I believe trees are the answer to many questions about the future of human civilization and the preservation of the environment.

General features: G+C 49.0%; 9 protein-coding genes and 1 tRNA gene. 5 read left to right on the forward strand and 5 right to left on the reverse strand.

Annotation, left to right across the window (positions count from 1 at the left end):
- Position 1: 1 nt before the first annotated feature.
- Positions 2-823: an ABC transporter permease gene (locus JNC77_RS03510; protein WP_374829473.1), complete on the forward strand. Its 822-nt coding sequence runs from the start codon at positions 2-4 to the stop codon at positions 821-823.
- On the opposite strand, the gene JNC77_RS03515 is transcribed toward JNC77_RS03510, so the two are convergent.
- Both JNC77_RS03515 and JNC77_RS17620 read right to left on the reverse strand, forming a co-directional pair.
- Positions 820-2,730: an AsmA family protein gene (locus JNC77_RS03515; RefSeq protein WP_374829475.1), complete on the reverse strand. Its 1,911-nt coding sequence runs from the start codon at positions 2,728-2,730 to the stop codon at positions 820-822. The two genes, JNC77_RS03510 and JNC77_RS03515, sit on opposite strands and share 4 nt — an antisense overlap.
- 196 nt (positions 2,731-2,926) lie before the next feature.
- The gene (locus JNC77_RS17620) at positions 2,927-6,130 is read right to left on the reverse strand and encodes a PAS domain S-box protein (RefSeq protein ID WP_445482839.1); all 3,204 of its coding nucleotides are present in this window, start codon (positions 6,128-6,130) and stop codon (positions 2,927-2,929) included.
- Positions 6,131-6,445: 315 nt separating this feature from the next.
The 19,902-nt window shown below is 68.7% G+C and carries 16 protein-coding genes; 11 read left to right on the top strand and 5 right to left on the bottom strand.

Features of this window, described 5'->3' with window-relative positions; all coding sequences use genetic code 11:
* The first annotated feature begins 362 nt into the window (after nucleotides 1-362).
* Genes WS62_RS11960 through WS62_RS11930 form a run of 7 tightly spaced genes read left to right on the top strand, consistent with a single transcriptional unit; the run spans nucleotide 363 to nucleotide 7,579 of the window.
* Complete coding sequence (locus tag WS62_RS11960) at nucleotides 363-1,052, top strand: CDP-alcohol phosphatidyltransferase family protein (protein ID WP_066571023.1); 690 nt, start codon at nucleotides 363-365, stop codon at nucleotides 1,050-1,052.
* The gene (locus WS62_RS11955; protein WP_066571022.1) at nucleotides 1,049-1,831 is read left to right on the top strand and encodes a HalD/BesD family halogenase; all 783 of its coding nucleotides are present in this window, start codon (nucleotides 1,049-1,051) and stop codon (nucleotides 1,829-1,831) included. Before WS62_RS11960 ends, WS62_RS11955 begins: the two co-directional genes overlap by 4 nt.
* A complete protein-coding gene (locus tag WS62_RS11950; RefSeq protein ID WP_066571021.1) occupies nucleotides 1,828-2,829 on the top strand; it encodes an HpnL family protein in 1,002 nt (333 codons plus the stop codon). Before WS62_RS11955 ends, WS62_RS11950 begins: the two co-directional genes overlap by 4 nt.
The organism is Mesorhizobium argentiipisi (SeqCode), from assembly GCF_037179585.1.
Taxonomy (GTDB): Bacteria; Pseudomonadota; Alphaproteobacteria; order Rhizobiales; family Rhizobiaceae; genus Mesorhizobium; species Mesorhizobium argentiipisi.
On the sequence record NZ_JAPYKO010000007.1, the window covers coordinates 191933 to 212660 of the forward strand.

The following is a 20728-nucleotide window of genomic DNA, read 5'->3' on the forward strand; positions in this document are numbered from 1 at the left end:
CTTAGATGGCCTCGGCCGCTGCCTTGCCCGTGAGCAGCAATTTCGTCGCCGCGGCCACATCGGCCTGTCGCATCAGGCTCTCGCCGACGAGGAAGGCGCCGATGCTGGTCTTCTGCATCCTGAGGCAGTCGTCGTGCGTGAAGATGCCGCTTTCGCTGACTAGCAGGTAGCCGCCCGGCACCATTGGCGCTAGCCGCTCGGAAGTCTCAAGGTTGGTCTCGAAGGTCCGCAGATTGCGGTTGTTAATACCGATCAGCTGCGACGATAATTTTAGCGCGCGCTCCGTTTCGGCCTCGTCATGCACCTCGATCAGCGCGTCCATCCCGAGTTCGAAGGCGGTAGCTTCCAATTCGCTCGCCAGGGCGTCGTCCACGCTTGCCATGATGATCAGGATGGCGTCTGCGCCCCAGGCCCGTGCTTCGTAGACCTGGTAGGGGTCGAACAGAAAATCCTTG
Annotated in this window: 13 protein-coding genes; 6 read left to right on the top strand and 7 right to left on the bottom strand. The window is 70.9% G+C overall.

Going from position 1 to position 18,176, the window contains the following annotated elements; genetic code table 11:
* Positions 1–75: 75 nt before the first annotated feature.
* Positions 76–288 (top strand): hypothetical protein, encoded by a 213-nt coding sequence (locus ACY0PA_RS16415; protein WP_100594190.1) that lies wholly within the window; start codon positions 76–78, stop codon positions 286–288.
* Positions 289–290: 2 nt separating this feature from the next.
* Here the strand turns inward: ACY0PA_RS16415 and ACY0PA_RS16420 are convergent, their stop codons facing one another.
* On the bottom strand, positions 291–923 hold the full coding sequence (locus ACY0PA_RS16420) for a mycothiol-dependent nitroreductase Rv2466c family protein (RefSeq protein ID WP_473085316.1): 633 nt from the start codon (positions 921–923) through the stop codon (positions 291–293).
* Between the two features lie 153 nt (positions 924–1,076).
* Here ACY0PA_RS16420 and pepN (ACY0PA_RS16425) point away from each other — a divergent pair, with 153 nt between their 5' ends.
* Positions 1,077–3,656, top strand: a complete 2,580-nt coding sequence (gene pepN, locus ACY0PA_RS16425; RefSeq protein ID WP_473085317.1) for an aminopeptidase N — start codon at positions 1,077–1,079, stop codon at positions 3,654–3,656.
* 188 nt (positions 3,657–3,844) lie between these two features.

I believe trees are the answer to many questions about the future of human civilization and the preservation of the environment. Questions like, “What is the most environmentally friendly material for home construction?” “How can we pull carbon dioxide out of the atmosphere and how can we offset the greenhouse gas emissions caused by our excessive use of fossil fuels?” “How can we build healthy soils and keep our air and water clean?” “How can we provide more habitats for wildlife and biodiversity?” “How can we increase literacy and provide sanitary tissue products in developing countries?” “How can we make this earth more green and beautiful?” The answer to all these questions and more is “trees.” Trees show us there can be more than one answer to a question, and sometimes the answers seem to contradict one another. But I hope to demonstrate that just because we love trees and recognize their environmental value doesn’t mean we shouldn’t use them for our own needs. Over the past 10,000 years we have converted nearly one-third of the world’s forests into cities, farms and pastures, the best one-third in terms of fertility and productivity. As long as the planet’s human population was reasonably small compared with the vastness of global forests, deforestation remained a very local issue. But as numbers grew and more land was cleared for crops and grazing animals, we began to take our toll on the natural world. During the 18th and 19th centuries, forests of the industrialized European countries were rapidly decimated and wood soon came into short supply. We began to learn how to farm trees in the same way we had learned to farm food 10,000 years earlier. The art and science of silviculture, more commonly known as forestry, emerged in central Europe as a way to increase the wood supply to feed the growing demands of industry. Up until about 250 years ago, forests had merely been exploited and the land was either converted to farm land or left to grow back on its own, often with trees not as stately or useful as the ones that preceded them. Now people began to replant harvested areas with new trees of desirable species for timber production. Over the past 200 years the forested area of Europe has tripled from about 10% to about 30%, due almost entirely to the transition from pure exploitation to forest management. Via National Post – By Patrick Moore